Evanston educators seek to ease post-election anxiety

ETHS%2FD202+Board+President+Pat+Savage-Williams+speaks+at+a+community+dialogue.+Some+Evanston+Township+High+School+teachers+tried+to+help+their+students+process+the+election+results.+
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Evanston educators seek to ease post-election anxiety

ETHS/D202 Board President Pat Savage-Williams speaks at a community dialogue. Some Evanston Township High School teachers tried to help their students process the election results.

ETHS/D202 Board President Pat Savage-Williams speaks at a community dialogue. Some Evanston Township High School teachers tried to help their students process the election results.

Daily file photo by Daniel Tian

ETHS/D202 Board President Pat Savage-Williams speaks at a community dialogue. Some Evanston Township High School teachers tried to help their students process the election results.

Daily file photo by Daniel Tian

Daily file photo by Daniel Tian

ETHS/D202 Board President Pat Savage-Williams speaks at a community dialogue. Some Evanston Township High School teachers tried to help their students process the election results.

Nora Shelly, City Editor

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Some teachers and administrators at Evanston Township High School took time out of the school day to help students process the results of Tuesday’s election.

Bill Farmer (Weinberg ‘03), the Teachers Council president at ETHS, said he was not looking forward to going into work on Wednesday morning. Farmer said being one of the first adults to help students process the results felt daunting.

Farmer said he tried to create a space for students to discuss their reaction to the election, but the mood was somber in his first period biology class. He gave post-it notes to students to write down how they felt and talked through the election results with former students who came to his room to “vent,” he said.

His students seemed tired and sad, he said.

“They were motivated to try to do something, (but) I think at the age of 14 and 15 they’re not sure exactly how to engage in the democratic process,” Farmer said.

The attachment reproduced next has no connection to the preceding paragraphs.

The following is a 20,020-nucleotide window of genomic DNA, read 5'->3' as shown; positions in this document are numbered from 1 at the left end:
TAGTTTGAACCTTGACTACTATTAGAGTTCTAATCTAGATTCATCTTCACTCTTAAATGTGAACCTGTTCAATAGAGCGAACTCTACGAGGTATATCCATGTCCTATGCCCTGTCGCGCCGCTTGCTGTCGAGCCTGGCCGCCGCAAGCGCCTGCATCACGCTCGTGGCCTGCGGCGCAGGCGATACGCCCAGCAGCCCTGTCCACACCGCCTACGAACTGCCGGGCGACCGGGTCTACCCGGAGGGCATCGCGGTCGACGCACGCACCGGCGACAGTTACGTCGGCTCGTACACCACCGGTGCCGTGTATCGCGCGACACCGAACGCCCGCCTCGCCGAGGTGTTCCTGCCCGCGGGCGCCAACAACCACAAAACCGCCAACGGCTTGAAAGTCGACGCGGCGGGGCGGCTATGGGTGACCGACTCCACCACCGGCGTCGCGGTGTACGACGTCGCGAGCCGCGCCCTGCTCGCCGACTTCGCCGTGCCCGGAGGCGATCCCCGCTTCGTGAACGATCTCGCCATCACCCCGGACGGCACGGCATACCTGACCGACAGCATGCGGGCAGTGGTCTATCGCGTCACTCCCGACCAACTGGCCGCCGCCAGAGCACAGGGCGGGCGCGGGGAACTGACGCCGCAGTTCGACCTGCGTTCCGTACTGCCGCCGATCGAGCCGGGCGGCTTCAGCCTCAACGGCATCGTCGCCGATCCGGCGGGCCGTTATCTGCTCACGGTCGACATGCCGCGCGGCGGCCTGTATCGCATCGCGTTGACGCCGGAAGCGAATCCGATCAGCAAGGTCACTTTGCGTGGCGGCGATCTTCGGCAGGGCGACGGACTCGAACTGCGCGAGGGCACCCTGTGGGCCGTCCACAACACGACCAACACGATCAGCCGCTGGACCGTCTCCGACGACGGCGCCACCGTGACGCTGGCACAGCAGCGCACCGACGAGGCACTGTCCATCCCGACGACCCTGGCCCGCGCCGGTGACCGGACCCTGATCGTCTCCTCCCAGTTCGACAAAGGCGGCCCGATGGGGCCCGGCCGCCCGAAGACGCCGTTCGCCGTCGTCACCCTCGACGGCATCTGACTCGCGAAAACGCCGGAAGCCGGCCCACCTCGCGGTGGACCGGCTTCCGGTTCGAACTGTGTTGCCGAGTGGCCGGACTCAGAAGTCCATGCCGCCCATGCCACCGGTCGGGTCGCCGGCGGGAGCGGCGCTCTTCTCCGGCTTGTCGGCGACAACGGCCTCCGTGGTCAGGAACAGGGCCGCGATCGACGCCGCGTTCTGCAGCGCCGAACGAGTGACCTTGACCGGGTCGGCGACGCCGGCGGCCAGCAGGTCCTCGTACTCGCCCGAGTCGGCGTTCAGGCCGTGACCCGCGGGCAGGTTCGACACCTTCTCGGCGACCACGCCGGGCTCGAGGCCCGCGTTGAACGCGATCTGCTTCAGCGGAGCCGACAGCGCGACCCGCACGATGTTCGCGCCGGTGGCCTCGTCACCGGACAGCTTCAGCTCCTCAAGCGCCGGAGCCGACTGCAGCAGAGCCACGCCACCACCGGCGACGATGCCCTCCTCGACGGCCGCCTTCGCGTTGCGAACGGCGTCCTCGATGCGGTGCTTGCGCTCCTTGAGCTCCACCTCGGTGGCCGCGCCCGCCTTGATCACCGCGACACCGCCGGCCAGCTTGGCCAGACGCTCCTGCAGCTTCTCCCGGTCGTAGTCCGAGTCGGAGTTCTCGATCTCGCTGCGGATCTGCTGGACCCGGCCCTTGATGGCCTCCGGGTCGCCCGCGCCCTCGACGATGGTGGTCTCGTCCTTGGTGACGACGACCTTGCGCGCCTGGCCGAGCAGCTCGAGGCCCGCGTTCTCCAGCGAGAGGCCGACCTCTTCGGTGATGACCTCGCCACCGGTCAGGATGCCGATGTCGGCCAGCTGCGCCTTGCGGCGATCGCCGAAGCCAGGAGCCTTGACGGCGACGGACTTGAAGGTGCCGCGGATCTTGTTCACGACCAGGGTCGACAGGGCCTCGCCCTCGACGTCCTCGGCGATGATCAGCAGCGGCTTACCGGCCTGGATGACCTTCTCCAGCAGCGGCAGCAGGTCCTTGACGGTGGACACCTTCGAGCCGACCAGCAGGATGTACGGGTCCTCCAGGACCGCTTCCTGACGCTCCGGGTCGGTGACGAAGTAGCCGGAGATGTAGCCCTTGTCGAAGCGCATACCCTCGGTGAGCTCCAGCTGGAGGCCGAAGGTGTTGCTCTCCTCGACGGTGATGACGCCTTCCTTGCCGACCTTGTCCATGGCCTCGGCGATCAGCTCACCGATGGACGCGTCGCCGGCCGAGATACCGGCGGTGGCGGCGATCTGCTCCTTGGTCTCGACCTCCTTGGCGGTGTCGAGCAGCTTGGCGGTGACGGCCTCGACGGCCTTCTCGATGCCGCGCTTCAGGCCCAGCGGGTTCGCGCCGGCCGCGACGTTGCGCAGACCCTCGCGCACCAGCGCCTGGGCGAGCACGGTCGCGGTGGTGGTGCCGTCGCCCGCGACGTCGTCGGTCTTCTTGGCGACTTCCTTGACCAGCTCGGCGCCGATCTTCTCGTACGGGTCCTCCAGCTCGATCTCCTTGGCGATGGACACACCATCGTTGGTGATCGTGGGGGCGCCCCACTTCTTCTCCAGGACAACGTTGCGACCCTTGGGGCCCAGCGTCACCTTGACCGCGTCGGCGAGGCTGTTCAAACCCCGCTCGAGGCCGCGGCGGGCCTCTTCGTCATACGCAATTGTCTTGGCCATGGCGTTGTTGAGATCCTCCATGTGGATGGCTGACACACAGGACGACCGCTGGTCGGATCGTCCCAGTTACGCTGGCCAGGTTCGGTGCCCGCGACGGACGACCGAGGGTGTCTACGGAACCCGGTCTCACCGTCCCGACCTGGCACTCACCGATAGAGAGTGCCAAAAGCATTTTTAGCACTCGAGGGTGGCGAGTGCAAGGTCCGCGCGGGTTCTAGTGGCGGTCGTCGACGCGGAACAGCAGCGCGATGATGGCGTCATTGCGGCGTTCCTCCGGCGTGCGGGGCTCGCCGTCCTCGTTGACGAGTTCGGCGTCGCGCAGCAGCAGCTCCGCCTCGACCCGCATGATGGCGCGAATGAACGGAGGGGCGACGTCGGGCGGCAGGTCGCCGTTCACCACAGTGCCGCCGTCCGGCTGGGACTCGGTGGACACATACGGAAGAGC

Farmer said some students were discussing planning a protest or joining larger protests that were taking place in Chicago on Wednesday night.

The timing of the election was particularly poignant for one of Farmer’s classes, he said. They had spent the past week studying climate change and the impact humans had on their environment.

In light of Trump’s rhetoric on climate change, students had questions about environmental policy moving forward, Farmer said. The president-elect has said climate change is a “hoax” perpetrated by China and threatened to pull out of the Paris Climate Agreement.

Farmer said students and teachers alike seemed to be at a loss Wednesday morning. ETHS Principal Marcus Campbell said in an email that the school had seen an uptick in students wanting to talk to social workers after the election. The school was was providing “the supports for our students as we would on any given day,” the email said.

In his morning announcements, District 202 Superintendent Eric Witherspoon said it was time to reflect and “reaffirm our appreciation for one another.”

“This morning I want to remind all of you that ETHS is a safe and welcoming place for you. You attend a school where we not only respect differences, we embrace our diversity,” he said in the announcement. “Today, I urge you to be kind and caring to one another.”

ETHS District 202 Board President Pat Savage-Williams said the announcement sent the right message to the students after a “divisive” election season.

The most important thing was to make students feel safe, Savage-Williams said.

“Whatever side they’re on, our goal and our job is to embrace the students, to help them feel like they belong there, to help make sure they feel, that they are safe, so that we don’t add to their anxiety,” she said.

Ald. Donald Wilson (4th), who has three kids who are students, said that Tuesday night was “quite stressful and disappointing” for the whole household.

Wilson said the message he tried to get across to his children was that now was the time to assess their future plans for political and social involvement.

“The next day there isn’t anything you can do about the results from the day before, but what you can do is to look at what happened and make a personal commitment to effectuate change in the direction that you think it should be changing,” he said.

Email: norashelly2019@u.northwestern.edu
Twitter: @noracshelly

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